• there is a need to avoid discriminating against other religious groups by offering opportunities to the Churches Education Commission (CEC) or other Christian providers that are not offered to other religious communities

  • if your board does want to offer RI at your school, you may wish to consider making it available outside of class time (for example, at lunchtime or after school) in preference to disrupting your curriculum activity.

These points are more meaningful. But again, I feel that they’re more concerned with how to avoid issues in allowing religious instruction instead of raising the obvious ethical dilemma and hypocrisy of promoting a favoured religious view in a supposedly secular school.

You might think that the divisive nature of religious instruction might be enough on it’s own, to invalidate it as a “good idea”. However, the people in favour of religious instruction can’t seem to separate their religious faith from commonly-held human values that come built into it. Many supporters honestly believe that without Christianity, none of the rest of us would know right from wrong. They are “saving” our children. Boards of Trustees who allow religious instruction are mostly unaware of the level of resentment many parents feel towards this “choice” they make on behalf of us all and are sometimes shocked at how many people are willing to vote against it once they have been provided with accurate, unbiased information.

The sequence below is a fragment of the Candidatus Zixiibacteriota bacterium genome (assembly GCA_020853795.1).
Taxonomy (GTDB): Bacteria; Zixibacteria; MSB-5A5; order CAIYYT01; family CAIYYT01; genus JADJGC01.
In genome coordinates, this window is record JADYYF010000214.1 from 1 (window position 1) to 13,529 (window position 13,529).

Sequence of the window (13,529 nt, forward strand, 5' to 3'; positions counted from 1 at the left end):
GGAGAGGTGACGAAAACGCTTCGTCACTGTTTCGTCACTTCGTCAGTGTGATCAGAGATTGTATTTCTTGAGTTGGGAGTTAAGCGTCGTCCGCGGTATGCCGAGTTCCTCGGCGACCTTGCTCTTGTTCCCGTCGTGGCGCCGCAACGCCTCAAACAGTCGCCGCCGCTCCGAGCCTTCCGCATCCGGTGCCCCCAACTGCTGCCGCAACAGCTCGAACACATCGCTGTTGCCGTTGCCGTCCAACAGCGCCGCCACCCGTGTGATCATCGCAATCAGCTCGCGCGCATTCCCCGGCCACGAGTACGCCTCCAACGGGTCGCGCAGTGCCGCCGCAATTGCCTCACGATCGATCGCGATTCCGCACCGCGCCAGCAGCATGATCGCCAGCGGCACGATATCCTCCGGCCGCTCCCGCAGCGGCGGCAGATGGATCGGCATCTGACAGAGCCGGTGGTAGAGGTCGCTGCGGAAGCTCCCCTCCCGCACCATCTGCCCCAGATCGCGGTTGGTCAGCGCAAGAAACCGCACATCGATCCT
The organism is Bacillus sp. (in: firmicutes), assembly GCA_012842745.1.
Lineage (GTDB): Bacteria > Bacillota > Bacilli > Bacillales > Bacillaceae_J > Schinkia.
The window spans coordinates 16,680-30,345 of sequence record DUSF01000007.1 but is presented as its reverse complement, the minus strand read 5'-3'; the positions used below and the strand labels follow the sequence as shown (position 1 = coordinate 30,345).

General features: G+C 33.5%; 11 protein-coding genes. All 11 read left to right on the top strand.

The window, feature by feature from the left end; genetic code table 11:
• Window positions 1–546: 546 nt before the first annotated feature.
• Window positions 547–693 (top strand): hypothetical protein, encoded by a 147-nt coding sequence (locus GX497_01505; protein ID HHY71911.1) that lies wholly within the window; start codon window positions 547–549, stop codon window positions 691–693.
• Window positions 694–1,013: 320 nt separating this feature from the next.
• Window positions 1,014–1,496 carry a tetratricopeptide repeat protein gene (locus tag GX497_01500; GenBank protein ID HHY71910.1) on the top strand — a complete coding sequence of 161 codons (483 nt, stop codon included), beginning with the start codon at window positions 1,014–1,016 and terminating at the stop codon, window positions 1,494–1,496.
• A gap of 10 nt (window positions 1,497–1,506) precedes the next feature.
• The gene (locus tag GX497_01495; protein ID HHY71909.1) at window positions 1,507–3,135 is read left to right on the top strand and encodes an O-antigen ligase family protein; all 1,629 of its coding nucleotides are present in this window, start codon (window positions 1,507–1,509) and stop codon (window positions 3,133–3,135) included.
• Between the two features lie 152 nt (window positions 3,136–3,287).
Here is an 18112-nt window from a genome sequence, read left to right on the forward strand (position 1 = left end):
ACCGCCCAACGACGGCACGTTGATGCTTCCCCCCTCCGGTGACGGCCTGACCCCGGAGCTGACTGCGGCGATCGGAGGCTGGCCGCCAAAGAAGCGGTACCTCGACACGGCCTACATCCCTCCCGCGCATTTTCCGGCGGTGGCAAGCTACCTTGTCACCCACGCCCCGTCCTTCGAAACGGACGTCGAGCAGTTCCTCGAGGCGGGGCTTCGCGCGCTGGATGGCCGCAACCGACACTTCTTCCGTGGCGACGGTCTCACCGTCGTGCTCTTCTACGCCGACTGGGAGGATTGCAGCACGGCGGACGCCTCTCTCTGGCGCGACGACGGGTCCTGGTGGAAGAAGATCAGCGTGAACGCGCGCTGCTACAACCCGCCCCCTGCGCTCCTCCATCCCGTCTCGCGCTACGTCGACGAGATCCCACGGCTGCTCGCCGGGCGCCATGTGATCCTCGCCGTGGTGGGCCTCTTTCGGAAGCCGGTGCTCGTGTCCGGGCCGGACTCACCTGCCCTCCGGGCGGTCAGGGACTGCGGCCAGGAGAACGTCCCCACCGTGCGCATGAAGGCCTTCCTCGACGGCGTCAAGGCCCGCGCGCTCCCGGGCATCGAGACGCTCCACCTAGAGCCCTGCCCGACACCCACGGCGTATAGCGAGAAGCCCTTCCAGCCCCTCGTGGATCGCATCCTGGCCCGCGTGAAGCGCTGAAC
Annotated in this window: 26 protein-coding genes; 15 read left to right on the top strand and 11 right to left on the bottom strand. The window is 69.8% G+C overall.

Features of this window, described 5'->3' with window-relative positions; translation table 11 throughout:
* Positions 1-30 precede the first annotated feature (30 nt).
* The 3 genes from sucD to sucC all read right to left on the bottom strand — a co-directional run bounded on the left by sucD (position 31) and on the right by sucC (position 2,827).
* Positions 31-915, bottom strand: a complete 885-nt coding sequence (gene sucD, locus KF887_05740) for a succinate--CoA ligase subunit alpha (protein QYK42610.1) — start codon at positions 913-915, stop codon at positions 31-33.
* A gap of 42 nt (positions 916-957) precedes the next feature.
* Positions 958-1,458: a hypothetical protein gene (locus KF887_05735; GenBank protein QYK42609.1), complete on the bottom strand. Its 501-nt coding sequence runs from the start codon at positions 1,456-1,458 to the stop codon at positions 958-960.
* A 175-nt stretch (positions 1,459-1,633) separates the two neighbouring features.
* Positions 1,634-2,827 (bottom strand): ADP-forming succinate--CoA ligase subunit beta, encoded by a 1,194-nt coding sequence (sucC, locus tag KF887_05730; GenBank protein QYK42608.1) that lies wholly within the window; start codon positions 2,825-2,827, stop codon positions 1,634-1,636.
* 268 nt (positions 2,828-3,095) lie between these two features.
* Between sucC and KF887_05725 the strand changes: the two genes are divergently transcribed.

The NZSTA may have misinterpreted the law about how “part of the school is being made unavailable”, as the law allows the closing of a “class or classes” or the “school as a whole”. So it is not a “classroom” that is closed, it is the class of children, forcing all children not participating to stop curriculum learning.

Transparency, while important, does nothing to justify the discriminatory nature of the lessons. Religious Instruction is inherently discriminatory as it forces groups of people not of the favoured religion to fit in or opt out, when they had chosen a secular school to attend. It is a contradiction of the basis of inclusive secular education and flies in the face of the values of diversity and inclusiveness that the NZSTA drew attention to. Offering access to other religious groups does not improve the situation, it makes it worse. Encouraging competition between different religions for limited access to school children is exactly why the wiser people who created the Education Act 1877, decided to make primary schools secular.

Finally, the NZSTA somewhat hypocritically suggests allowing religious groups into the school during lunchtime, before or after school. This is probably just a repeat of some of the MOE guidelines but it completely ignores the problem, as if it was somehow just a legal issue and that religious proselytising to primary school children was something we should encourage! Why should evangelists be pandered to and given access to children at all? If the NZSTA can’t understand that religion is freely and widely available to those who want it outside our secular state education system, then they’ve rather missed the point of secular education. I think that there is a significant degree of wilful ignorance at play when it comes to the NZSTA. Like most politicians and virtually all education sector bodies, they are unwilling to actually state an opinion about religious instruction and either defend or criticise this indefensible religious privilege. Instead of standing up for the principle of secular education, they continue to stand for nothing.